This project was done for a startup that is currently in stealth. As a result, I am unable to use the company's name and logo. I will use a placeholder for the logo instead.
Many people today under age 35 struggle with financial literacy. They often spend more than they earn and build up credit card debt.
People in debt have tried previous solutions such as taking out loans to pay off their debts, taking online financial literacy, and signing up for programs that teach financial literacy by dictating their spending.
The user takes out a loan to pay off debts. Now their debts are paid off and they only have to worry about one loan to pay.
The user finds themself drowning in more debt, and struggles to pay off the new loan.
The user signs up for an online class to learn financial literacy. They watches videos online.
The online lessons are long and boring, so the user loses interest and does not complete the course.
The user signs up for a program to dictate their spending. They give the program all of their financial information, and the program tells them how much money to spend every month so they can get back on track and pay off their debts.
The user feels uncomfortable having their life dictated by a robot.
Although the stakeholders already did some user research, I felt it would be useful to look at other products that teach and/or engage. I looked at other education platforms, even if they did not specifically teach financial literacy to see how they teach; social media platforms to see how they engage, and grab/hold attention; and video games to see how they engage and be fun for the users. Mario is a personal favorite :)
Social media sites and apps are known for their infinite scroll function, which keeps users scrolling through content with no seeming end in sight. In education platforms, users often browse through organized sets of videos. While this can give a feeling of structure, it can feel tedious, boring, or intimidating. However, the infinite scroll keeps the user engaged, often curious to see whats next on the list of things to look at.
I considered using an infinite scroll as a way of browsing through financial literacy lessons. This way, browsing through lessons feels more natural, and can be fun.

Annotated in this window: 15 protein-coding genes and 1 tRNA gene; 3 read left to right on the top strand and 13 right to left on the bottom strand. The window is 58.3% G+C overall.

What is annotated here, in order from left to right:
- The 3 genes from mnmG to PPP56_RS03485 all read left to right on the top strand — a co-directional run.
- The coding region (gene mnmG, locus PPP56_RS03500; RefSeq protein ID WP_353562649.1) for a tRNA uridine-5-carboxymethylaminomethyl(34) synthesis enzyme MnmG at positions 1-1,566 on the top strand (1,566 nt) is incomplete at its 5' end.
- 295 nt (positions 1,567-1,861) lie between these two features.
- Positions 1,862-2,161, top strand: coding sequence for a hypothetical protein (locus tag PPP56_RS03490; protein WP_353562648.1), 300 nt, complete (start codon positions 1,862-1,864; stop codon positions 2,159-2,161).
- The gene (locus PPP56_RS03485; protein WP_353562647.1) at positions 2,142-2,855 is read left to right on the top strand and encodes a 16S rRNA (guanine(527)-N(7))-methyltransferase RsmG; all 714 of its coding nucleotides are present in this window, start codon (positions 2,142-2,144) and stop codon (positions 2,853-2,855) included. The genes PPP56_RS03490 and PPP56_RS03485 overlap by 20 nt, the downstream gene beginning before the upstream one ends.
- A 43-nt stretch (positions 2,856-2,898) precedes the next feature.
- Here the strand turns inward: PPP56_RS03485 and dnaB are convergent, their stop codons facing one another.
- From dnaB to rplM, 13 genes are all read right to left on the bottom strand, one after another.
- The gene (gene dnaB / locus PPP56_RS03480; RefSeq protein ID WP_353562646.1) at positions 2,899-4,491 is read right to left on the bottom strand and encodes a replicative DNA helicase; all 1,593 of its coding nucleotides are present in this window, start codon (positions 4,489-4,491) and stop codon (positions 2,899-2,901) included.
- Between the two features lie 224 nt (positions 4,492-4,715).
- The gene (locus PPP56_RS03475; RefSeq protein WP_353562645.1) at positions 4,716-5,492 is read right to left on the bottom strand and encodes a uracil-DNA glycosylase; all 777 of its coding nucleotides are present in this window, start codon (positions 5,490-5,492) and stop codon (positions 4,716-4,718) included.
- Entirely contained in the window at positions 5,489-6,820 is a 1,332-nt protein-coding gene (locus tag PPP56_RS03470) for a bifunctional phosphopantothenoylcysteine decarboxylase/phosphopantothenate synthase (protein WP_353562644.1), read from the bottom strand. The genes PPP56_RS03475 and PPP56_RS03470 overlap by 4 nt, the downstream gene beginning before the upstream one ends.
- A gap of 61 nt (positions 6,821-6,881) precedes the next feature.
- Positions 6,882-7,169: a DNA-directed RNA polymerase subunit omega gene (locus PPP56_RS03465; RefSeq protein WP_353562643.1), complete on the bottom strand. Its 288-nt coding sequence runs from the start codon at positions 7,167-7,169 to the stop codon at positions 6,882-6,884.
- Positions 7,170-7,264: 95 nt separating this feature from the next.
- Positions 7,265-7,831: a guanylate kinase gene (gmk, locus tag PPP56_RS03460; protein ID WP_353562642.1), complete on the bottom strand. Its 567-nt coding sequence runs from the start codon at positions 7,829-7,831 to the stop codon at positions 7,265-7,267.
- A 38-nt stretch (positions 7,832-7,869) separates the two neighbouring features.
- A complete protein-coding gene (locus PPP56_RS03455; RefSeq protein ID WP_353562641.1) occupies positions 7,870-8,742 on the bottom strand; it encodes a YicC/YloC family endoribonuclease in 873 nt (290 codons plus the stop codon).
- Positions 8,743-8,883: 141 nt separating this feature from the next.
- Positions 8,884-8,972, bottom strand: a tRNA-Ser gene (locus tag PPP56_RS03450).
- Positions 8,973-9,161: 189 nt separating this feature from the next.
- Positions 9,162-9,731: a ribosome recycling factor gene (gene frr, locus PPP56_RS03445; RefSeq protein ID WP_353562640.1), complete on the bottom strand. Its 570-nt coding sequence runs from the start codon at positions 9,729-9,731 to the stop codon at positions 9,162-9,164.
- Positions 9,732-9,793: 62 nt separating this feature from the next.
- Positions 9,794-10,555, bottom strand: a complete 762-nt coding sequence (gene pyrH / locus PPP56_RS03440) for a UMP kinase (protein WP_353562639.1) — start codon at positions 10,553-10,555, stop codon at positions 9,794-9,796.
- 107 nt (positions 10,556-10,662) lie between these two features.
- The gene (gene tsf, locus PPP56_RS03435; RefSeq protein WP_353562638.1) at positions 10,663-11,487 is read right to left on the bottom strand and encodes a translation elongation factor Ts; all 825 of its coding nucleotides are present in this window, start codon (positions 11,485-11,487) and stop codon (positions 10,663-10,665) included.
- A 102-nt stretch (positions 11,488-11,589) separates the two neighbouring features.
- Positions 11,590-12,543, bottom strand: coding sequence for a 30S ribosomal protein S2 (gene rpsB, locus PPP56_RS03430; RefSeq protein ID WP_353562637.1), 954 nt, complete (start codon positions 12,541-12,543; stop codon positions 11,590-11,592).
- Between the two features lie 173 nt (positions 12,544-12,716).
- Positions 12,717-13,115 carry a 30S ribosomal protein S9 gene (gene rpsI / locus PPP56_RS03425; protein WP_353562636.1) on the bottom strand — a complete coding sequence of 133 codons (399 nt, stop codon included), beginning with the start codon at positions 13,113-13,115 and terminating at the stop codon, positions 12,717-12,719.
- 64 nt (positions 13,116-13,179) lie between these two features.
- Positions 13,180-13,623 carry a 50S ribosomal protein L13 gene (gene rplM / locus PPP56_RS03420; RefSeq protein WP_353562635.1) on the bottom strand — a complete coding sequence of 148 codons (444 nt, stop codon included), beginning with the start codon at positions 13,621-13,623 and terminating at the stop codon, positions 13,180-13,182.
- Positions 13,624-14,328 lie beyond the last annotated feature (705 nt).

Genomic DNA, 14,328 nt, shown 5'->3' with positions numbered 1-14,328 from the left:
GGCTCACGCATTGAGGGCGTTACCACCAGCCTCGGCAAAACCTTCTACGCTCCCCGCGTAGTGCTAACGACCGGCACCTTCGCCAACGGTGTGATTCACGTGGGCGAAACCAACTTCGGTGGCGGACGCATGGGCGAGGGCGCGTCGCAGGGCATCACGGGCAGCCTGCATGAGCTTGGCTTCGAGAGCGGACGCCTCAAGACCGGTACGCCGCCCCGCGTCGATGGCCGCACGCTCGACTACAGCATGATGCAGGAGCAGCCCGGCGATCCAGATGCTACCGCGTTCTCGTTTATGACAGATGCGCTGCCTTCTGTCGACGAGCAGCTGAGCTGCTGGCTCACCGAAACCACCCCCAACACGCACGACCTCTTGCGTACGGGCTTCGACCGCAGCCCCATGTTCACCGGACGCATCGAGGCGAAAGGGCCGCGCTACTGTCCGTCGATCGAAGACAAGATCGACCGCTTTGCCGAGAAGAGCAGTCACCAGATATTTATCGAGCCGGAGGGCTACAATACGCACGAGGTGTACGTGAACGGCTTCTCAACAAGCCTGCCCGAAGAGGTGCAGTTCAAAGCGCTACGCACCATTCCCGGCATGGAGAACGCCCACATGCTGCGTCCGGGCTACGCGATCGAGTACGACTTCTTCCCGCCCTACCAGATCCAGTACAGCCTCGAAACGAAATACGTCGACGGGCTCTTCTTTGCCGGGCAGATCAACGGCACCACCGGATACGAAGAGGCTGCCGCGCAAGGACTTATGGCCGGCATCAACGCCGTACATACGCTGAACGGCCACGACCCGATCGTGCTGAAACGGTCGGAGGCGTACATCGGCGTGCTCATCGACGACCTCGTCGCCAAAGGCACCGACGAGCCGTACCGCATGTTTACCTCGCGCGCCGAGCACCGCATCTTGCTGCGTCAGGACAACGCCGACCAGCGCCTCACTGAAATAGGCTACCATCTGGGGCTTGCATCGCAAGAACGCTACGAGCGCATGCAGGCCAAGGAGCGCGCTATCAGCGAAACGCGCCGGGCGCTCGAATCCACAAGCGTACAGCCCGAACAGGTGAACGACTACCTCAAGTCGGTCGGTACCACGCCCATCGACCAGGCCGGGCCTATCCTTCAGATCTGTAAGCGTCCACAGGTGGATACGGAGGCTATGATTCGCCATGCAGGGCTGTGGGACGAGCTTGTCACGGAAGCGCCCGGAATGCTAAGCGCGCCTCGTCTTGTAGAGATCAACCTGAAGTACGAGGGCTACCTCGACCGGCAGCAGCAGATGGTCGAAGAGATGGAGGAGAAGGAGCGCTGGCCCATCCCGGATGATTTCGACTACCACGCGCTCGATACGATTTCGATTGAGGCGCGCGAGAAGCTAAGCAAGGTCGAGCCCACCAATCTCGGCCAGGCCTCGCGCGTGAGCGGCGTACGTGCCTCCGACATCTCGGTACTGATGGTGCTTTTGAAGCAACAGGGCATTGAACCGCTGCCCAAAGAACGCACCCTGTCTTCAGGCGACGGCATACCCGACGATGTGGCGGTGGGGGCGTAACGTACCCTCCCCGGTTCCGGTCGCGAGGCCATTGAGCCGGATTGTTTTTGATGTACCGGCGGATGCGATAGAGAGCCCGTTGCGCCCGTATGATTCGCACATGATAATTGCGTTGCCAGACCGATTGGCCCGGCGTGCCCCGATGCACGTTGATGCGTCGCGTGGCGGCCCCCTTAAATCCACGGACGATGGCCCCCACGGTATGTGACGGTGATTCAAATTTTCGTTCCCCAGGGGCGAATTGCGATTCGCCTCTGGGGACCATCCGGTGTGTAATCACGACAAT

One issue I discovered with online courses is that videos are long and users often lose interest. On the other hand, social media sites give users bitesize pieces of content. Users feel less intimidated when they see they need to watch a bitesize video rather than a long video. Additionally, users have to physically interact with their devices by scrolling in order to progress to the next image/video. This is another way of keeping the user engaged.
In Super Mario Odyssey, the player must explore each level and collect "power moons" in order to progress to the next level. The player must cash in their moons to power up their hot air balloon, which then takes them to the next level. However, the player needs to cash in a certain amount of moons in order to progress.
Cashing in moons gives the player a feeling of reward for their hard work. It also gives a feeling of satisfaction that is similar to cashing in a large amount of loose change at a bank. I considered using this concept in my designs in order to give users a sense of reward and satisfaction, while also giving them a good feeling about their progress.
Together, the stakeholders and I created a solution for incentivizing and rewarding users to continue with the financial literacy platform. As the user completes lessons and modules, they receive in-game currency in the form of coins. Then, they can cash in their coins to increase their score, which can give them an upgrade, similar to leveling up in a video game.
These upgrades were only represented in symbols. For the time being, they only give the user a feeling of progress without any real world benefit. In the future, the stakeholders intend to offer a financial incentive to users. The company would offer the user a loan to pay off their debts. Then, as the user would increase their score, their interest would decrease.
Before jumping into the mid-fi wireframes, I always like to draw my ideas on a whiteboard and/or sketch my ideas with pencil. For the project, I was lucky enough to brainstorm ideas along side my stakeholders. This helps keep the ball rolling. After drawing out my ideas, I made lo-fi wireframes and the interactions.
The following drawings are for a module that teaches a method of budgeting known as the "50/30/20 rule".
These designs are for a website. The stakeholder's research showed that many users would use mobile. We decided to design for mobile first, and then design for desktop afterwards.
Before jumping into the iterations, I created a color palette for the designs from scratch. I first took into account the stakeholder's preferred color, then I thought about how the users should feel when going through the product. I wanted the users to feel excited and uplifted while going through the lessons. Additionally, I wanted the users to have a feeling of growth; and finally, I wanted them to feel like they were in good hands since they were handling finances.
I tested the prototype on 8 users. I had them go through the 50/30/20 rule module. This test was more about understanding, feeling, and general use, as opposed to ease of use.
Once the prototype was done, I worked with the front end developer to flesh out some of the interactions so it could be pitched to investors.
Users like to use digital products that they understand and connect with, but the details are where users fall in love with a product. Adding personality to designs can strengthen them, and these details can be overlooked at times. At the same time, a designer should be strategic about where and how they add personality. Personality should enhance the product without distracting the user.